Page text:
New figures show that 69 per cent of the public think the main reason for changes to the NHS is to save money, rather than improving patient care.
PRWeek/OnePoll's survey of 3,000 people found that 17 per cent thought the main reason was to make the NHS more efficient, but only four per cent believed it was to improve patient care and six per cent said it was to give patients greater control over their own healthcare.
The results make uncomfortable reading for the Conservative Party, with only 27 per cent saying they trust the party and Prime Minister David Cameron to make decisions about the NHS that benefit patients and prioritise quality care. Fifty-eight per cent said they believed the Government was more interested in saving money.
Only 12 per cent believed the reforms would improve patient care, with 45 per cent saying they would not.
In a separate question, 57 per cent said the changes would prioritise cost over quality.
It is clear that a greater comms effort is needed to inform the public of the changes. Only 15 per cent said they understood how the reforms would change the NHS, 49 per cent said they understood a little but still wanted more explanation, and 36 per cent said they did not understand them.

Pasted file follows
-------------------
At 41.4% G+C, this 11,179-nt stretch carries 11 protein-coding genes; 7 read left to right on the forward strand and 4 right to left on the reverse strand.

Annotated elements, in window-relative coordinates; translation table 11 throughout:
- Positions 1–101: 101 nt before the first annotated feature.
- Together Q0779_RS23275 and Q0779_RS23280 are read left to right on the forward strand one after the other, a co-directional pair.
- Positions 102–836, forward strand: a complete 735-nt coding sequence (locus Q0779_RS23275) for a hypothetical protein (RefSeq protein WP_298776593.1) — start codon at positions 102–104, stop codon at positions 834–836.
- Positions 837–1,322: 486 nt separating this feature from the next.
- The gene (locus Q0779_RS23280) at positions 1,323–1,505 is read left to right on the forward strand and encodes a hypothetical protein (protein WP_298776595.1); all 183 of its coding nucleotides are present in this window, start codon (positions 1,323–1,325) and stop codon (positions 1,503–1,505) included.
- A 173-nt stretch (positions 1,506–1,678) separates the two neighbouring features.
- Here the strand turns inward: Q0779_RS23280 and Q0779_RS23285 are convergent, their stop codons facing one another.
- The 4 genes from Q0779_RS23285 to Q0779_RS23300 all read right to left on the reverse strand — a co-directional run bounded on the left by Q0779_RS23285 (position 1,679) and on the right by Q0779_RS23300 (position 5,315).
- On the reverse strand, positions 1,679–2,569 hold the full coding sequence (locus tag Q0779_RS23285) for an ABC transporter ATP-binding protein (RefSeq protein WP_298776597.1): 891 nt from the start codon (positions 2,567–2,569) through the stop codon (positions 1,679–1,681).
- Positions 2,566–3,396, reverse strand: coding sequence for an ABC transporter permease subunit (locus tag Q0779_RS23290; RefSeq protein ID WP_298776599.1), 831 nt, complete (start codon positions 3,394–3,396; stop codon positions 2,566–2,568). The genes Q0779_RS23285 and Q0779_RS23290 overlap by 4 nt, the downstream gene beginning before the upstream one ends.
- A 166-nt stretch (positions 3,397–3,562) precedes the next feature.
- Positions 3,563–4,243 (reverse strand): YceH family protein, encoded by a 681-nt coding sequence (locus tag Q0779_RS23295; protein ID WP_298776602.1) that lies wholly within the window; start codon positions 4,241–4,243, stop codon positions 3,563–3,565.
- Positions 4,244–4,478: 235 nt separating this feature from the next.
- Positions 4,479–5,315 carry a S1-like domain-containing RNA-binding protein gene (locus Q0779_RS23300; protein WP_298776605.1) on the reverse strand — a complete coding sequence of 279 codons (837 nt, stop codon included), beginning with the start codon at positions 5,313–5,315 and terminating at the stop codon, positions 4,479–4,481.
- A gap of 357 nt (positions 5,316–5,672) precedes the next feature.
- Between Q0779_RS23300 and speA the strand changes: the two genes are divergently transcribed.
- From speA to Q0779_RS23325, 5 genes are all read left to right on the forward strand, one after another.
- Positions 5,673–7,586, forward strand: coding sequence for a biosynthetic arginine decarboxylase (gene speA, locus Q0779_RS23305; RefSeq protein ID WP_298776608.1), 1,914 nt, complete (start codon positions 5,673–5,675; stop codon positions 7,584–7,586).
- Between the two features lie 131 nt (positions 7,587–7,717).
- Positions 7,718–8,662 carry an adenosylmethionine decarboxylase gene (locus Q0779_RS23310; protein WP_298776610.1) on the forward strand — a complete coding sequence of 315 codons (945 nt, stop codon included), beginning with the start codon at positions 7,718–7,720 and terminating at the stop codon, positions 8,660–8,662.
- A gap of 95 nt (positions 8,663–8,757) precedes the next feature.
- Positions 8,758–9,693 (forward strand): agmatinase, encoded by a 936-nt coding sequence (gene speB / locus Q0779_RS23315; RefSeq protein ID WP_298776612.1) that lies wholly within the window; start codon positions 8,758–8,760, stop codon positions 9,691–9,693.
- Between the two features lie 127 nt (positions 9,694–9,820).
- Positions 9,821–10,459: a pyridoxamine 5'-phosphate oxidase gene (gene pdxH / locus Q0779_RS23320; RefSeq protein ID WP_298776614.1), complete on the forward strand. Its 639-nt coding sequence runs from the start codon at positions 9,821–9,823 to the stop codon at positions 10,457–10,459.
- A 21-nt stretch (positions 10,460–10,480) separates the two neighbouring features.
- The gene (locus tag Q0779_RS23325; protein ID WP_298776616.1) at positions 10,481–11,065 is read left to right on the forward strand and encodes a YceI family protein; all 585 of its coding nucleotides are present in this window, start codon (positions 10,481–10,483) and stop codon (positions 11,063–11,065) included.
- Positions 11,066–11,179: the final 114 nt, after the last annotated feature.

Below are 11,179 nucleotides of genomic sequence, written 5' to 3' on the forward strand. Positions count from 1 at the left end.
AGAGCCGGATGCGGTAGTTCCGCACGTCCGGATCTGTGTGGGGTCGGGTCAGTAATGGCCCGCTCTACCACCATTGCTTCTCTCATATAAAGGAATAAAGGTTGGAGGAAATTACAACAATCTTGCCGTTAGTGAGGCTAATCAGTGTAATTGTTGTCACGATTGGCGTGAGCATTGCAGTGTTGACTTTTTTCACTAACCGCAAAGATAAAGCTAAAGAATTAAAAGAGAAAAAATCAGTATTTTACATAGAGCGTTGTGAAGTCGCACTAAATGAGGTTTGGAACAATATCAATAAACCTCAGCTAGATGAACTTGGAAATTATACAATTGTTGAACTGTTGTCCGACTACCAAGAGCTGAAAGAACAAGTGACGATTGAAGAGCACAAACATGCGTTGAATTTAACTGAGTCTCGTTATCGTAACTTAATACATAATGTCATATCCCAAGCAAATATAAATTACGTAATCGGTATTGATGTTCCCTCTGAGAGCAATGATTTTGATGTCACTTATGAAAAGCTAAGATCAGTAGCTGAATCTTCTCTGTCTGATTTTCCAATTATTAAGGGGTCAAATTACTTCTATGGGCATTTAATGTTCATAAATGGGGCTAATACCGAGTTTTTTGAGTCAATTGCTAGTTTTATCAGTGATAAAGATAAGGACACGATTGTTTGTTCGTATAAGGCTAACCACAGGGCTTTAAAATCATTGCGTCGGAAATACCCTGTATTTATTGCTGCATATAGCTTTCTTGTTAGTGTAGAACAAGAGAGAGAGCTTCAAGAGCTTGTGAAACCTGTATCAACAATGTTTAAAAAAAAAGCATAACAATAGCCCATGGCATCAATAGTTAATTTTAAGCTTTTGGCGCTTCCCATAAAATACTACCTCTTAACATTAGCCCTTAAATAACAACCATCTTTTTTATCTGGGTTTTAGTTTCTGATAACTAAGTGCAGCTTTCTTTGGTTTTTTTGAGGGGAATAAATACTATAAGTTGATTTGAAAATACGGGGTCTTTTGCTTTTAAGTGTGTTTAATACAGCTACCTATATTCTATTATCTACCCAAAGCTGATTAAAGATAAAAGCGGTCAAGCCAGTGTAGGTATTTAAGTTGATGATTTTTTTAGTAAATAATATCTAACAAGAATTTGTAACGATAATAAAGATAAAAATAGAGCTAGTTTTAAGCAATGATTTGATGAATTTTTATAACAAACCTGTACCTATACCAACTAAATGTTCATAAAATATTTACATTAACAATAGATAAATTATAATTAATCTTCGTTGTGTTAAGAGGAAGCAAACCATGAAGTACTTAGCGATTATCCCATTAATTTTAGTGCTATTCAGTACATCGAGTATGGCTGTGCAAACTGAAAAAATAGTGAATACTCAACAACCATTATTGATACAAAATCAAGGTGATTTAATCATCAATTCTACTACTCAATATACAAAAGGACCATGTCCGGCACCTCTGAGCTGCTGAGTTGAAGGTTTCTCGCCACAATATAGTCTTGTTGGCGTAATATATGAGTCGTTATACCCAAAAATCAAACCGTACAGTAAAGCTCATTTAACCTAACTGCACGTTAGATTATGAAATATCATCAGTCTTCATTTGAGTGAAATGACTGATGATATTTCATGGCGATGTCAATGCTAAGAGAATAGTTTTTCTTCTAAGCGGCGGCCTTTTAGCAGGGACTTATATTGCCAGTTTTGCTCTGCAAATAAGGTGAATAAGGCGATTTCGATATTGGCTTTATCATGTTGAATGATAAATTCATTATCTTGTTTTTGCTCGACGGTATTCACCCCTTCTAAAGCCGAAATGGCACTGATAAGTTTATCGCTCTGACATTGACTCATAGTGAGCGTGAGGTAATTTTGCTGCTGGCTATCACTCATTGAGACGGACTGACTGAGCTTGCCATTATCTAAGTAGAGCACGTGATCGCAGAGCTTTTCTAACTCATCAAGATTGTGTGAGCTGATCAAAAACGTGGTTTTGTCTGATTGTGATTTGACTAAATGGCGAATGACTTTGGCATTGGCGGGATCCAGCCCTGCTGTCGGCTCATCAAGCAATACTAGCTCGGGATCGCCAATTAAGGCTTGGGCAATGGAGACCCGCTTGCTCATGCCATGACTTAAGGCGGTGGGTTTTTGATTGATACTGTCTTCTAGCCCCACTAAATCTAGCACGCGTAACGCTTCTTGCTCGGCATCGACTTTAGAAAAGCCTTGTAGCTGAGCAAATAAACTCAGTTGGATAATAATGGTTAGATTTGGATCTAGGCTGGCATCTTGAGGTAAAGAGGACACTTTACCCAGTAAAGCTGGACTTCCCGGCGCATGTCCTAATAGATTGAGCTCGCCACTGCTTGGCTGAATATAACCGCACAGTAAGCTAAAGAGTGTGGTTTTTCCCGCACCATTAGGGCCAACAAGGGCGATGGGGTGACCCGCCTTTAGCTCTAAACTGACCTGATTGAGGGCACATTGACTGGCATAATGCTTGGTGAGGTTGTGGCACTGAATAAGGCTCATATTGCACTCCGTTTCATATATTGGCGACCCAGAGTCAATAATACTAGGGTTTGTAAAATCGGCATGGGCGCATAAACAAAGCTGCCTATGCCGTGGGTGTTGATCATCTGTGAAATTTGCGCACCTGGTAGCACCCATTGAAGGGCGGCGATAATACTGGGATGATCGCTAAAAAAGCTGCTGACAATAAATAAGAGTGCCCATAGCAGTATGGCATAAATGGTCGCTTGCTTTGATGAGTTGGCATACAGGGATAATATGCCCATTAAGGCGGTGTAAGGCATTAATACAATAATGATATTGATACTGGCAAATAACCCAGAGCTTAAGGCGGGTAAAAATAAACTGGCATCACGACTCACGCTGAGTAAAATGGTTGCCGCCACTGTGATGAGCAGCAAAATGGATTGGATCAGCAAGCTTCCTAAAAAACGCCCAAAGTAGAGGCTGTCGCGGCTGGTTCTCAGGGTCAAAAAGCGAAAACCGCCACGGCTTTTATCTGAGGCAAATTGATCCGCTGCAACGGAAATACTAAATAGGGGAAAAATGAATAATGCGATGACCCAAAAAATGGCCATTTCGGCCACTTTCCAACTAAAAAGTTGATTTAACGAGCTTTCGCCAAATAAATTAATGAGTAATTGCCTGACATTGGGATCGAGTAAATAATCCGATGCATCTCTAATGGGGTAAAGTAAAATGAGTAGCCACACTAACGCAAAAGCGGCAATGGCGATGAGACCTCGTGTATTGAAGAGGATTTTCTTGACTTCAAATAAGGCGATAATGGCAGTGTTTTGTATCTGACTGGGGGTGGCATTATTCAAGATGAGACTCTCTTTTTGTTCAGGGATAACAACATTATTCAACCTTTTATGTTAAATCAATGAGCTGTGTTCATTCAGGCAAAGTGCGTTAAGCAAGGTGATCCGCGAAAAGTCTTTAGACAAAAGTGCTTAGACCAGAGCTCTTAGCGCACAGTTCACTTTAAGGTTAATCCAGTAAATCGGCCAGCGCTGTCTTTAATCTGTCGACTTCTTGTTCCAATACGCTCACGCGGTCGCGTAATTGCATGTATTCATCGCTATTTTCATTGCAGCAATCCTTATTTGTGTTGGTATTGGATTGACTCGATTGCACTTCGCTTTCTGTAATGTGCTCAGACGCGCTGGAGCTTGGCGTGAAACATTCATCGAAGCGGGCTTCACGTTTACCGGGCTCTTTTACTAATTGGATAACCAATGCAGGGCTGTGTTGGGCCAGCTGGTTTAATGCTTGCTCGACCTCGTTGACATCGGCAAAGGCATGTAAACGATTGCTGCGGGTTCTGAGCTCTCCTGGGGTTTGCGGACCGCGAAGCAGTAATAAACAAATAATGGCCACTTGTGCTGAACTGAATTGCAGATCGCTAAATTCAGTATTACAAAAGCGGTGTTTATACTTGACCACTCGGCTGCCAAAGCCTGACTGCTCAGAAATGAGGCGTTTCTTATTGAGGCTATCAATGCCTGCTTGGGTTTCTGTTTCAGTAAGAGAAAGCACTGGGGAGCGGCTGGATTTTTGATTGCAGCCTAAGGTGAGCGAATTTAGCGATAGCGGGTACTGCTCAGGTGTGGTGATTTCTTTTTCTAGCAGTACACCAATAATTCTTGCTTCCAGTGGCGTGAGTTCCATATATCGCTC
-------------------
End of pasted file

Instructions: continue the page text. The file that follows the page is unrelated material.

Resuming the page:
But the public appeared to support making changes to the NHS. Thirty per cent strongly agreed, and a further 39 per cent agreed, with Cameron that there was too much waste and bureaucracy in the NHS, while 18 per cent strongly agreed and 39 per cent agreed that the NHS needed to undergo radical reform.
Survey of 3,000 members of the public conducted by global research agency OnePoll
HOW I SEE IT - Jessica Frost, Head of healthcare practice, Open Road
You know something is up when the Prime Minister stakes his credibility on it. Over the past fortnight, the Government's NHS reform programme has looked increasingly beleaguered. The coalition could hardly have incurred the wrath of more stakeholders: from the BMA to the NHS Confederation, no one seems to like its proposals. And the electorate? They too are unconvinced. According to this survey, a whopping 69 per cent believe cutting the NHS budget is the main reason for the reforms, and a meagre four per cent put improving patient care as the main aim. The use of the NHS to detoxify the Tories' image has failed.
Two caveats though: If the Government clarifies the communication of its patient care message, it might stick. And while Labour claims the reforms constitute 'privatisation by the back door', 52 per cent of people do not care who provides services, as long as they are good.
- Cost Cutting
69% of respondents thought that saving money was the main reason for the Government's reforms
- NHS Admired
60% said they believed the UK's health system was better than that of the US
- Mistrust Cameron
58% did not trust the PM and his party to make decisions that would benefit patients and prioritise quality care
- Do you understand how the proposed reforms will ...
... change the NHS?
A little, but I would still like more explanation 49%
- Do you believe the NHS changes will ...
... improve patient care?
Don't Know 43%
- Do you think the changes ...
... prioritise cost over quality?
Don't Know 28%